Faith does not move us away from the world into a religious community, it creates life together that stirs us to vocational discipleship–using our everyday roles and responsibilities to represent the way of Christ.
A meditation from Martin Copenhaver, pastor of Wellesly UCC, in Wellesley, Ma….
“In our already overcrowded lives, another space is being taken away.
When I was learning to type, I was taught that you should have two spaces after a period before starting a new sentence. Now we are told, by no less an arbiter than The Chicago Manual of Style, that one space is the norm. The primary reason they cite for preferring a single space is efficiency. Of course, it all comes down to efficiency, as so much seems to these days. They conclude that typing two spaces “is inefficient, requiring an extra keystroke for every sentence.” An extra keystroke? Well, that is simply too much to ask, don’t you think?
But I think we need to be fighting for more space, not less. Space gives us breathing room, which is another way of saying that space allows for the inspiration of the Holy Spirit. J.R.R. Tolkien told the story of correcting student essays, when he came upon a blank page among the papers. He stared at it for a moment and then wrote upon it, “In a hole in the ground there lived a Hobbit.” It just came to him like a revelation. And that’s how he started his book, The Hobbit, the novel that leads into The Lord of the Rings trilogy. But for that inspiration, he needed that blank page, just a little space between all of those words.
Just a little space. The Holy Spirit can work with that.”
With so many denominations and parachurch organizations on the earth, even if we believe in Christian unity we cannot think of it the way the Church did until1054 a.d., when the Roman Church split dramatically for the first time. We come to the notion of unity from a different place.
The Pope provides three good reasons why the light of faith shines brightest when there is unity. Each bears pondering.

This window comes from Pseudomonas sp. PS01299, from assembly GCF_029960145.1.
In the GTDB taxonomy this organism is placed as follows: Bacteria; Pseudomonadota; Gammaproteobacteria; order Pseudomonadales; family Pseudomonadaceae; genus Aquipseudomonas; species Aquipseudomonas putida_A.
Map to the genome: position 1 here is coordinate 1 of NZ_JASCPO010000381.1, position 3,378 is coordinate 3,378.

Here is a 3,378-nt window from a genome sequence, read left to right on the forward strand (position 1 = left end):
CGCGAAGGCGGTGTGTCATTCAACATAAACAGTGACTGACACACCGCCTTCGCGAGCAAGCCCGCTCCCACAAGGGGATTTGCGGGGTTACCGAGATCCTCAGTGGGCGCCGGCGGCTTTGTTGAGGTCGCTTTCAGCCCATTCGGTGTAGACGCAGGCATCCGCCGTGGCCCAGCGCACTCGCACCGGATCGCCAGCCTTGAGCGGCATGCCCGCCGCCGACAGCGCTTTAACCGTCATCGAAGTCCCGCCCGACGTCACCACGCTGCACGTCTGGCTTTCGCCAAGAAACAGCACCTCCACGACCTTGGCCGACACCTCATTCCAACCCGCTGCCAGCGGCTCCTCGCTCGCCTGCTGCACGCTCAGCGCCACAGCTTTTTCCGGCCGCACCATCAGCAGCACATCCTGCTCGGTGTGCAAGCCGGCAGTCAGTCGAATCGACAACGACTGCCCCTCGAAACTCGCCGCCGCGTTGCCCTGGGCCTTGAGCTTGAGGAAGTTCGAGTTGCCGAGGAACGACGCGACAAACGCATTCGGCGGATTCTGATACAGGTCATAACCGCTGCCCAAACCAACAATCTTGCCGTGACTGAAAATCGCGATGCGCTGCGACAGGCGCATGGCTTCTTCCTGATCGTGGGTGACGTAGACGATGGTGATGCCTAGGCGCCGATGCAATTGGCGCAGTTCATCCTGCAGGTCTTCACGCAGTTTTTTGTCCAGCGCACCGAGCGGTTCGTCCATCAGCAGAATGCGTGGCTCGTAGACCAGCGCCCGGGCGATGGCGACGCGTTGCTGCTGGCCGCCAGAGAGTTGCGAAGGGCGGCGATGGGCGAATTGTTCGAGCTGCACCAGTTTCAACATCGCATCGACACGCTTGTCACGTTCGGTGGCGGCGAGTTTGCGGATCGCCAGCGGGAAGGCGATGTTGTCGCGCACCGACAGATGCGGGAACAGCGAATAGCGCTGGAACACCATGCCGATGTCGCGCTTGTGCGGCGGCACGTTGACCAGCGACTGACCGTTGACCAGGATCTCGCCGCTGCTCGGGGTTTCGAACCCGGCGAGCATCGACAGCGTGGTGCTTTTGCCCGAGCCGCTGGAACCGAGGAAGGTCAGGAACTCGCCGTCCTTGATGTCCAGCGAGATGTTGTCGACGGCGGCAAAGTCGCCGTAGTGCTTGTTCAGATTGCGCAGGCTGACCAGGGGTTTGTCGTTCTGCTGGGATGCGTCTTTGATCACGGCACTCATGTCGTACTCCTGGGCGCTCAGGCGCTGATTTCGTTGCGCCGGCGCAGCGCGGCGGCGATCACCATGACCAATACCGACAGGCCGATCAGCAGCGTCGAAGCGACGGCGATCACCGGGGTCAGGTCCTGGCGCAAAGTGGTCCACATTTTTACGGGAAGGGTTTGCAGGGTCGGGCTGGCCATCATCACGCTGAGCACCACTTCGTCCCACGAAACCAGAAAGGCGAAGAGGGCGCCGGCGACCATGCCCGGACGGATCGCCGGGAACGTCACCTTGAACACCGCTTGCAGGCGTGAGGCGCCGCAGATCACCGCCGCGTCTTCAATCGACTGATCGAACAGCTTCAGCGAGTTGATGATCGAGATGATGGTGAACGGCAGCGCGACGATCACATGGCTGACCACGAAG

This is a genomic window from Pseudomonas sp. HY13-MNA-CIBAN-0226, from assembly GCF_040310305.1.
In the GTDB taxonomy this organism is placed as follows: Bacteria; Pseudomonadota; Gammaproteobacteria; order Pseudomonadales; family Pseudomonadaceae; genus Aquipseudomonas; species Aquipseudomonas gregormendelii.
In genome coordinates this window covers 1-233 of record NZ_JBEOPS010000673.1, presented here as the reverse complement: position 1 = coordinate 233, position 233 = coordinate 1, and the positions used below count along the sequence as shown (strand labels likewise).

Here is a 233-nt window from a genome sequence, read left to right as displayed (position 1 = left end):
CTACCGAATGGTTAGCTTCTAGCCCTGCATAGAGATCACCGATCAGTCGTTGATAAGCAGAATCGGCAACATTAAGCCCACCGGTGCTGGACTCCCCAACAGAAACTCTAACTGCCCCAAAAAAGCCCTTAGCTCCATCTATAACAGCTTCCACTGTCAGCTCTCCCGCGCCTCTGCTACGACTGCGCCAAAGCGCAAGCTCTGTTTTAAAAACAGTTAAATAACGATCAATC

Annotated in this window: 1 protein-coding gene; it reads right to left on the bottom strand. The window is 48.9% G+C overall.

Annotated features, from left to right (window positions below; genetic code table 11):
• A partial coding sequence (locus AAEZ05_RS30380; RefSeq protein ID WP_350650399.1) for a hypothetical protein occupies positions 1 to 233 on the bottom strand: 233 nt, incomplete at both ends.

But the elements converge in a call to be “one” at the level of Creed. The farther we go into our institutional differences, the more difficult unity becomes. I think that is one reason why the Creeds do not nuance every doxtrine–and–one reason why God worked in the Church to create the Creeds before the schisms began. I doubt we would be able to produce Creeds today, given all the ways we are separated today.
But what we do have is the Creeds. Unity is possible there. We can profess a common faith there. And, like Pope Francis, I believe the light of faith shines brightest there. We are the ones who think the light increases when we “spell out” all our thoughts about everything. Instead, God thinks we shine brightest when we declare our faith without all the details.
I may not be allowed to join every Christian at the Communion rail, but we can all stand out in the congregation and say, “I believe in God the Father almighty…..”
I have decided to read Thomas Merton’s journals. They are available in a multi-volume edition. I have no timeline for completing this. It is more a meandering pace. So, it will take quite a while to finish. But that’s okay.
The first volume, entitled ‘Run to the Mountain,’ covers the years before Merton entered Gethsemani. It is the record of a young man full of life and interested in many things.
Besides revealing Merton’s ecclectic personality and his ability to reflect extensively on all sorts of ideas and events, his journals are reminders that the “present moment” is the doorway to discovery. Often, what seems to be insignificant turns out to yield “a treasure hidden in the field.” But if Merton had passed over the moment, he would not have found the treasure.
Similarly, our attentiveness to the simplest things is the precursor to wonder. In that sense we learn the sacredness of all of life. Every moment focuses us, and when blurriness becomes sight, insight is often just around the corner.
Merton’s journals are reminding me that there is nothing that I think, say, or do where God is not present, and sometimes I am attentive enough to see God jumping out from behind a tree of hiddenness to say, “Look over here!”